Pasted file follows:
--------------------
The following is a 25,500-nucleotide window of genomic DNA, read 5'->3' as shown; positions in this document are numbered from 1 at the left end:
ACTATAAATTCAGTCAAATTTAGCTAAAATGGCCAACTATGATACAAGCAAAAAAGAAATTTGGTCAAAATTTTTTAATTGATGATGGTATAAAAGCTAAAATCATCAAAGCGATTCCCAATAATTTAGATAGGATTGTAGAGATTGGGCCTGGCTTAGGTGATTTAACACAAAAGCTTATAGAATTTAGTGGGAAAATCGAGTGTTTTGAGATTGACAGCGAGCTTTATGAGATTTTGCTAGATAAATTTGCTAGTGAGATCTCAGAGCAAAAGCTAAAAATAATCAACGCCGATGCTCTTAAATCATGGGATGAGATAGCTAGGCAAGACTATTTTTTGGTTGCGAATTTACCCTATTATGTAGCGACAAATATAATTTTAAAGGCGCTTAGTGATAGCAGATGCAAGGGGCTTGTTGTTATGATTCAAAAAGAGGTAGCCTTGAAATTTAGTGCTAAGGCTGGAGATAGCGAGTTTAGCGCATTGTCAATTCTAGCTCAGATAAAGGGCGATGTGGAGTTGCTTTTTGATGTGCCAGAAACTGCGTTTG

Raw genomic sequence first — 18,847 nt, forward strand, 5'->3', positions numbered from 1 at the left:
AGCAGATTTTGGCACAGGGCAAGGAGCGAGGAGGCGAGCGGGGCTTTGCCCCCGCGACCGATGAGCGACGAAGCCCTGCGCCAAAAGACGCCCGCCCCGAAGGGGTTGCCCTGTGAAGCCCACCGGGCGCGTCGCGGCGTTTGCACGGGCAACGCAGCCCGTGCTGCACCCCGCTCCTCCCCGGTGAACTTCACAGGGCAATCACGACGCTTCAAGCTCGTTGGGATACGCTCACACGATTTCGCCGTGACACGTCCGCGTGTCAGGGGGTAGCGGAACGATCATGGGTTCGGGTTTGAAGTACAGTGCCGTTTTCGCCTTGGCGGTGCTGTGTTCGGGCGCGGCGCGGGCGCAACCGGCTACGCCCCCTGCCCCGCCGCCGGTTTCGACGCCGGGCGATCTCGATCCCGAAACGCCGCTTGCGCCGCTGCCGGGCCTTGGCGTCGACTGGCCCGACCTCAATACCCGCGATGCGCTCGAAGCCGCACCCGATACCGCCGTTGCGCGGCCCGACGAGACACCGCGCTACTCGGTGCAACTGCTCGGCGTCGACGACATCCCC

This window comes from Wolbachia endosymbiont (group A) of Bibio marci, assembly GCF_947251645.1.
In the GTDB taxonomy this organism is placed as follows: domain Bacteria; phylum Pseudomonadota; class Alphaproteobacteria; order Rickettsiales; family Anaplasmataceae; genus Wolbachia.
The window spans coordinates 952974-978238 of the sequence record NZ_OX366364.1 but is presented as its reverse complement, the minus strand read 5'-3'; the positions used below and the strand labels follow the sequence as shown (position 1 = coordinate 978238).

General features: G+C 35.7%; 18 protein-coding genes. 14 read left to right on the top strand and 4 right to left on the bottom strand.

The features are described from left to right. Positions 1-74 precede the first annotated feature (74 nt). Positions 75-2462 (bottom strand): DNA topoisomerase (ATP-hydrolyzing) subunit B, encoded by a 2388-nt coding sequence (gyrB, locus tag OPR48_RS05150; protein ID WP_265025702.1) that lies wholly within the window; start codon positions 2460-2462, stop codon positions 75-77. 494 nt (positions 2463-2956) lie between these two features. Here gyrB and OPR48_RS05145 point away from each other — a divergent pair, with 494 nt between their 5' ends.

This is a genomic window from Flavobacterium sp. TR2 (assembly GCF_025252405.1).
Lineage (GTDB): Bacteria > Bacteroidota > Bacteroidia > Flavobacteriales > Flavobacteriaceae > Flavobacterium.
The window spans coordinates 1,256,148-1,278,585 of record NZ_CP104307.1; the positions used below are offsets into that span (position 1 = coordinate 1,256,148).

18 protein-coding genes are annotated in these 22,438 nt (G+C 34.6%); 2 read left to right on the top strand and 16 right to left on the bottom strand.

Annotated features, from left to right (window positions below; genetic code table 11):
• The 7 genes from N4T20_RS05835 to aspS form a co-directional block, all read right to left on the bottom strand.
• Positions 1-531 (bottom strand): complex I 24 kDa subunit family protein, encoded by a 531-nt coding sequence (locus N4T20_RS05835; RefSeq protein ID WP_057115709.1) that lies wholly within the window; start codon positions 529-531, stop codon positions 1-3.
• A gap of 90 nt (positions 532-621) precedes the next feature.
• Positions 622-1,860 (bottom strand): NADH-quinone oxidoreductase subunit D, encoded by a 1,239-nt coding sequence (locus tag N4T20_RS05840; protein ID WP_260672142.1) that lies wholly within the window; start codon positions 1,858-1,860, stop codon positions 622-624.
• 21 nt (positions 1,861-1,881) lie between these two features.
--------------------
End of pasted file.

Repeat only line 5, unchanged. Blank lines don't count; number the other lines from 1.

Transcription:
This window comes from Wolbachia endosymbiont (group A) of Bibio marci, assembly GCF_947251645.1.